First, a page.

The powerful kingdom, sophisticated metropolis, vast wealth, and glittering beauty would lure you in. You would be enthralled by their magnificent architecture, fascinated by their symmetrical equations, and captivated by their superb grasp of science. You would be enchanted by their pagan sorcerers, enraptured by their glamourous culture and mesmerized by the exquisite elegance of their feminine wiles. You would not lure them in, little brother. They would lure you in.

But Joseph refused to accept his brothers’ verdict. He refused to surrender his dream. Only Jacob understood and valued his courage. Only Jacob believed in Joseph’s potential. Jacob alone could see that Joseph, his youngest, could succeed where his brothers might have failed. The brothers must stay home to preserve their spiritual integrity—in Egypt, they might indeed come undone. But Joseph was different. Joseph could turn the whole of Egypt around.

But Jacob said nothing. He knew he could not tell his older sons that the younger one would best them. He would need to let events play out on their own. And, indeed, they did. Events took an ugly turn.

The Showdown
Joseph went to the field to check on his brothers and they proclaimed to each other, here comes the dreamer. They did all they could to dissuade him because they believed his approach was heretical and dangerous. But when they failed, they resolved to stop him. They would not let him risk his soul.

First, they considered putting him to death—to let his body die to ensure the survival of his soul. However, Reuben convinced them to let him live. Just drop him in a pit and let G-d decide, advised Reuben. But then came Judah and said, no. If Joseph wants to pit his values against those of Egypt, let him try. Let’s sell him off to the Egyptians and see how long he lasts. It won’t be long, said Judah, before he succumbs to the wiles and allure of that pagan country. So, Joseph was sold, and the bet was on.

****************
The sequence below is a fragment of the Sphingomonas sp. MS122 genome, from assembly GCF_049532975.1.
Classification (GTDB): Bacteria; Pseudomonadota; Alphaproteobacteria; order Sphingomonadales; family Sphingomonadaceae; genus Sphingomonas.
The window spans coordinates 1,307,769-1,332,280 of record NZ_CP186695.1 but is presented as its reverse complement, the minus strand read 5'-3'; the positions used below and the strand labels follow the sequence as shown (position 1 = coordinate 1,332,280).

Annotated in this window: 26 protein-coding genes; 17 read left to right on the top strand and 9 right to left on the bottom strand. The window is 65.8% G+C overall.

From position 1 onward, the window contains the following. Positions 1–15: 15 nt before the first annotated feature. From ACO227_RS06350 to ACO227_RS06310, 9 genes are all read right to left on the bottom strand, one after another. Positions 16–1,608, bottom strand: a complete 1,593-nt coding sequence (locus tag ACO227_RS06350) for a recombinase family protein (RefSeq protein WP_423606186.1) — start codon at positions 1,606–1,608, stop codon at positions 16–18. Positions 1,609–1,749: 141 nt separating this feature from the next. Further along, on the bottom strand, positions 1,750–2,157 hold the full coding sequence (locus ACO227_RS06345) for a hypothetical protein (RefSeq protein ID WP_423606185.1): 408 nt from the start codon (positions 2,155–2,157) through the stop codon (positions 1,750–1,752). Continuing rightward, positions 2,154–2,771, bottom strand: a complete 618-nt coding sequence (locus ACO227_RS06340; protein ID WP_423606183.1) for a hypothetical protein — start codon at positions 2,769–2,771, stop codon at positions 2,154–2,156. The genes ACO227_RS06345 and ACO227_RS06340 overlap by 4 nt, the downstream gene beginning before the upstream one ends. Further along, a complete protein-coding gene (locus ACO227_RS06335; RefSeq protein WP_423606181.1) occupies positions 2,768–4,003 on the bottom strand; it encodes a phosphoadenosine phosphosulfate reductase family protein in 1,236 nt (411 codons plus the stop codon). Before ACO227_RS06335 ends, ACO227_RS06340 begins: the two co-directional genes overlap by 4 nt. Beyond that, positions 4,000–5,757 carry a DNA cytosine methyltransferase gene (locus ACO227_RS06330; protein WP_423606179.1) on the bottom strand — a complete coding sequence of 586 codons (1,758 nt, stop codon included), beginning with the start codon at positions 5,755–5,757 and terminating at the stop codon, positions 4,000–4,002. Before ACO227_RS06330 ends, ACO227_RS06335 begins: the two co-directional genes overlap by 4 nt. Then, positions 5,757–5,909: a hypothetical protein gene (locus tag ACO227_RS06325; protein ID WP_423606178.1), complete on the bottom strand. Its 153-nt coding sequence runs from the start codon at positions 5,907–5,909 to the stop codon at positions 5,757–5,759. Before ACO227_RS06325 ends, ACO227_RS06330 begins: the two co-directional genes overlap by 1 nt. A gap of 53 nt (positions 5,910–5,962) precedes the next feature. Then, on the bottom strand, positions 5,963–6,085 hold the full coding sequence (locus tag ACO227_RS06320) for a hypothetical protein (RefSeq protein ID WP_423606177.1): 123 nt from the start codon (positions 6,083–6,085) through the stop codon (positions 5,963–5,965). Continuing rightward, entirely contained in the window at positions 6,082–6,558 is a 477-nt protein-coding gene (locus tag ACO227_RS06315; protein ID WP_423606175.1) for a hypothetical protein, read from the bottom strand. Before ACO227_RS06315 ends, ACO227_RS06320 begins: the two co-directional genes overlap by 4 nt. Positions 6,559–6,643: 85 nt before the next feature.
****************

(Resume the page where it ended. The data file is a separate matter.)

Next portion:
The brothers returned home and told Jacob that Joseph had died. To their minds, this was not a lie because he was as good as dead. When he got to Egypt, they reasoned, his soul would surely wither and die, and spiritual death is just as real as physical death. Jacob cried and grieved for his son, but something told him that Joseph was still alive. He knew that the pain of separation would have faded with time had Joseph really died. So, once again, Jacob bided his time.

The story ends with a dramatic twist. Judah, the impetus behind the sale of Joseph, departed from his family because his brothers blamed him for Jacob’s grief. In his new home, he was propositioned by a woman he assumed to be a harlot and he succumbed to her wiles. It turned out that she was his future daughter in law, rather than a harlot, but he could not have known that. Judah’s predictions for Joseph came true for him.

Joseph, on the other hand, lived out his dream. He came to Egypt and was propositioned by his lovely mistress, and despite her glittering beauty and gorgeous attire, he withstood the temptation. In fact, Joseph went on to become viceroy in Egypt and was a tour de force for goodness and righteousness in a land of moral depravity. Joseph left his mark on Egypt rather than Egypt on Joseph. So much so, that his father and brothers followed him to Egypt. And because of Joseph’s impact on the land, his descendants, the Jewish people, would one day survive their bondage in this land and eventually celebrate their exodus from Egypt.

The bottom line is, dare to dream the dream of G-d. Don’t be satisfied with your personal piety. Share what you know with the people around you. Don’t be afraid that you might be compromised by exposure. So long as you work to rub off on others, others won’t rub off on you.

About the Author
Rabbi Lazer Gurkow, a renowned lecturer, serves as Rabbi to Congregation Beth Tefilah in London Ontario. He is a member of the curriculum development team at Rohr Jewish Learning Institute and is the author of two books and nearly a thousand online essays. You can find his work at www.innerstream.org